Housing Market Shows No Sign of Slowdown as Homebuyers Remain Motivated

Housing Market Shows No Sign of Slowdown as Homebuyers Remain Motivated

Some of the first reports on the state of the UK housing market have been released and as expected the demand for property remains high. Much of the strong demand is due to rising interest rates and the attempt of buyers to purchase now before borrowing becomes more expensive. According to Nationwide, the average house price grew in 12 months to March by 14.3% or £33,000. The rate of growth in March was the fastest since 2004.

The average house rate is now at £265,312. Nationwide reported house price growth for every region in England and Scotland.

It has been considered that the impact of the ongoing pandemic, along with rapid increased inflation, and the war in Ukraine have all contributed to a deep desire for stability that comes with owning one’s home. The desire to feel safe and steady in one’s own home can have a powerful draw to the housing market in times of various troubles.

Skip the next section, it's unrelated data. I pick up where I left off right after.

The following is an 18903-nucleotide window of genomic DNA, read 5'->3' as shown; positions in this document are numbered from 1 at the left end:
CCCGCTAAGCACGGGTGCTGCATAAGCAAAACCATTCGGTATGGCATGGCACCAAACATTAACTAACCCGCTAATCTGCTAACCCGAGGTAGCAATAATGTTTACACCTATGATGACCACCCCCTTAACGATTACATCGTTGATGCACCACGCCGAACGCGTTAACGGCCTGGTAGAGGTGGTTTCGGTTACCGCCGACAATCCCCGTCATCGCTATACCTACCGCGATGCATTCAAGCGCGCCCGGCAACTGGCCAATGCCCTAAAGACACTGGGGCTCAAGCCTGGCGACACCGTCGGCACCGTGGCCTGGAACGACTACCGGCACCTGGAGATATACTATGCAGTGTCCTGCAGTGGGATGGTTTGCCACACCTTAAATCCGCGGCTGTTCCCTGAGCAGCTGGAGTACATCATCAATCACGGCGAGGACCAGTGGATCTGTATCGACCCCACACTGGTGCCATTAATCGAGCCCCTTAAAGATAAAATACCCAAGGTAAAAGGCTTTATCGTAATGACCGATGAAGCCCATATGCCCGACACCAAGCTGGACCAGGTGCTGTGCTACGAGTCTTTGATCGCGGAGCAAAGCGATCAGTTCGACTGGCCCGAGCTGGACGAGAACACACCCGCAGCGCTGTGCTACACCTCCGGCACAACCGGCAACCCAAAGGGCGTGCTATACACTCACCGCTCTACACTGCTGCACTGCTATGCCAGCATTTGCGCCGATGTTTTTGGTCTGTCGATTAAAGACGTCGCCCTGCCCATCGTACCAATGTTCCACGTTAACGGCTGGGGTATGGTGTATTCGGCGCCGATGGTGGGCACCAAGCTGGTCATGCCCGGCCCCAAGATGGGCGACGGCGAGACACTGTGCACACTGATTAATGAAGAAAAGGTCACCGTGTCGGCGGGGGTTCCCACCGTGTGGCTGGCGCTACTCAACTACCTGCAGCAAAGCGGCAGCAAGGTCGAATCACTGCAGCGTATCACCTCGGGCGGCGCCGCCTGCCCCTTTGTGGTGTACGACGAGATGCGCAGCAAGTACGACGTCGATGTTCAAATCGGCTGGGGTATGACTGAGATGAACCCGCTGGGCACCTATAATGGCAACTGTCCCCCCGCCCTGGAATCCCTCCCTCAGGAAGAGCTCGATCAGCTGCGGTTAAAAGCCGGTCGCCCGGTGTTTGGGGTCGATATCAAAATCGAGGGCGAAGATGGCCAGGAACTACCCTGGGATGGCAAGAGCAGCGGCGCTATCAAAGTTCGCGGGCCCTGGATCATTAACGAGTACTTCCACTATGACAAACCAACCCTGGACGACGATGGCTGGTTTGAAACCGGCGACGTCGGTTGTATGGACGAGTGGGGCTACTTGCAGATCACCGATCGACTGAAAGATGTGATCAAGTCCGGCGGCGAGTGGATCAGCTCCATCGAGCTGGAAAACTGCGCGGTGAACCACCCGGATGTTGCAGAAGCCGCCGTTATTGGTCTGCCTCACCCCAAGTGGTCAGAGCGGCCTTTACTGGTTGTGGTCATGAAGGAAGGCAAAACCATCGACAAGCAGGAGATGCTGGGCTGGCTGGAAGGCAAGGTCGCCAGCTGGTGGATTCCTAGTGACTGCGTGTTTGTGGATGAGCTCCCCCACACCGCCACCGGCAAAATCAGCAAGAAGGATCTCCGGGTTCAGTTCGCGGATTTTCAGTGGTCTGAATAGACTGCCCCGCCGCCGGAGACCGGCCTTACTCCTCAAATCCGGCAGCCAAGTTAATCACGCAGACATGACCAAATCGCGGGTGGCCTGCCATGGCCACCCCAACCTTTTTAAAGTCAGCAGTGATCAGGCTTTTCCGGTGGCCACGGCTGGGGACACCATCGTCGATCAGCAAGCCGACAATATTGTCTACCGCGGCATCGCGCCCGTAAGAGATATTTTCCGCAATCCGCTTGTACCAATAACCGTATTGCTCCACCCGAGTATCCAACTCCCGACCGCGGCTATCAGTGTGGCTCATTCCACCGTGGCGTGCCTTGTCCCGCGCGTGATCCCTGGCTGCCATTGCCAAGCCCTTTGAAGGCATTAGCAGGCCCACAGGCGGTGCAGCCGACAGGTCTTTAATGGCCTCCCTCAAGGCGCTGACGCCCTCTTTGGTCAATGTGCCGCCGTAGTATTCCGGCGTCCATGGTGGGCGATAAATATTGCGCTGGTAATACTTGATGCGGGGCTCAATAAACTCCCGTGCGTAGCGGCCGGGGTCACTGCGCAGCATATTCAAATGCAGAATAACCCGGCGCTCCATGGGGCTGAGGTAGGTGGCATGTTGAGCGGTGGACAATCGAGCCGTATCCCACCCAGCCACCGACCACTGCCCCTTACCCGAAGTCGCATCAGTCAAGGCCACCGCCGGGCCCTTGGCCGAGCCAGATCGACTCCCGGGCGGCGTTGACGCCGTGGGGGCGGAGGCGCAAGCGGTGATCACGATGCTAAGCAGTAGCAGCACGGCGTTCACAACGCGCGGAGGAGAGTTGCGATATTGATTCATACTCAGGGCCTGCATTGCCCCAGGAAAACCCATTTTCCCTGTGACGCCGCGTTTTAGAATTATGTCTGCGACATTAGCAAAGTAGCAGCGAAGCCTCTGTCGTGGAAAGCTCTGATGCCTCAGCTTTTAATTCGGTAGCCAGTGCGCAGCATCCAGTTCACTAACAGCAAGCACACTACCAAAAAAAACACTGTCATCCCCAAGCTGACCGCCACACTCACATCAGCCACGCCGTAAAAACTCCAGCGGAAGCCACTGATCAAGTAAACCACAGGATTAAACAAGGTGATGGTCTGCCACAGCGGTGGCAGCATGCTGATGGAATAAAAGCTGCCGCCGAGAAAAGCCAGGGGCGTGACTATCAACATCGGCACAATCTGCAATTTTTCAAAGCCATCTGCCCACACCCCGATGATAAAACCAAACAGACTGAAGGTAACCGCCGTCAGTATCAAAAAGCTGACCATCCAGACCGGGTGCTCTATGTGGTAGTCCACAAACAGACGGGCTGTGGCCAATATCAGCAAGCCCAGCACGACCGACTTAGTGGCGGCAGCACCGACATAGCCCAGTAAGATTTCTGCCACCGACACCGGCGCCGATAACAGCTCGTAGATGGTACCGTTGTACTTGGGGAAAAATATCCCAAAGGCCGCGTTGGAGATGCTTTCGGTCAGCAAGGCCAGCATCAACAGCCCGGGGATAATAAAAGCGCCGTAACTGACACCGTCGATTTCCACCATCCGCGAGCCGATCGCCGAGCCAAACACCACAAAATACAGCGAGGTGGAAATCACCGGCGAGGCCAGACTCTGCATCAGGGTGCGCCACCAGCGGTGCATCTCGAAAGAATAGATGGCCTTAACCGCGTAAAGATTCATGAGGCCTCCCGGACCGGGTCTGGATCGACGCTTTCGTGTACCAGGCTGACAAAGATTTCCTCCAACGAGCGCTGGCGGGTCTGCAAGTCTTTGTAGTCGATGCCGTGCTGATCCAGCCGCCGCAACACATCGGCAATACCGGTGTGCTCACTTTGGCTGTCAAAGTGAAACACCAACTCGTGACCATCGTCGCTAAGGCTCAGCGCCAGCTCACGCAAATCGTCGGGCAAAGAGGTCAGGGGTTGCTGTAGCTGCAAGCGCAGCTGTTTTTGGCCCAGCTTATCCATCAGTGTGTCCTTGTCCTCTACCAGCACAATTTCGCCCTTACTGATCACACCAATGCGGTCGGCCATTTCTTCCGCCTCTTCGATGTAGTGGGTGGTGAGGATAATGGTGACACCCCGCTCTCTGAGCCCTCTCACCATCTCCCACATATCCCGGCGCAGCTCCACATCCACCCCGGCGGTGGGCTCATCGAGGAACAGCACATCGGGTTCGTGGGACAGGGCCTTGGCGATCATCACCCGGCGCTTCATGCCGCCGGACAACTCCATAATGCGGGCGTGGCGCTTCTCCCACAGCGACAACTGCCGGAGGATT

Of course, the low interest rates available are also a motivation to buy. Despite three consecutive increases from the Bank of England’s Monetary Policy Committee (MPC) which took the standard base rate from an all-time historic low of 0.1% to 0.75%, rates offered by lenders are still very attractive.

Experts have noted that many lenders appear to be moving away from the competitive mode seen in the years of late to a tightened lending mode. The uncertainty in the economy, the risk in lending, and high demand are likely the factors at play with those doing so.

Hopeful home buyers are not the only ones showing strong demand for mortgage lending, as homeowners have also been driving up the data in remortgage lending. The ability to save money and secure a fixed rate deal to offer a shield against rising rates are strong reasons behind the desire to remortgage.

Rates are likely to continue increasing as inflation continues to rise at levels not seen in decades. The next meeting of the MPC does not occur until 5 May and it is also the next scheduled report of inflation in the UK. Depending on the weeks leading up the meeting, it could cause a stay steady vote and allow the latest increase to have a longer time to impact inflation or the MPC might choose to vote yet another hike to the rate and it could be more than the last three 0.25% increment increases. 

Meanwhile, the desire to climb the property ladder seems set to continue and demand in the housing market will remain according to experts, at least until the level of interest rates makes borrowing so expensive as to cause caution in buyers or completely shut them out of the option.

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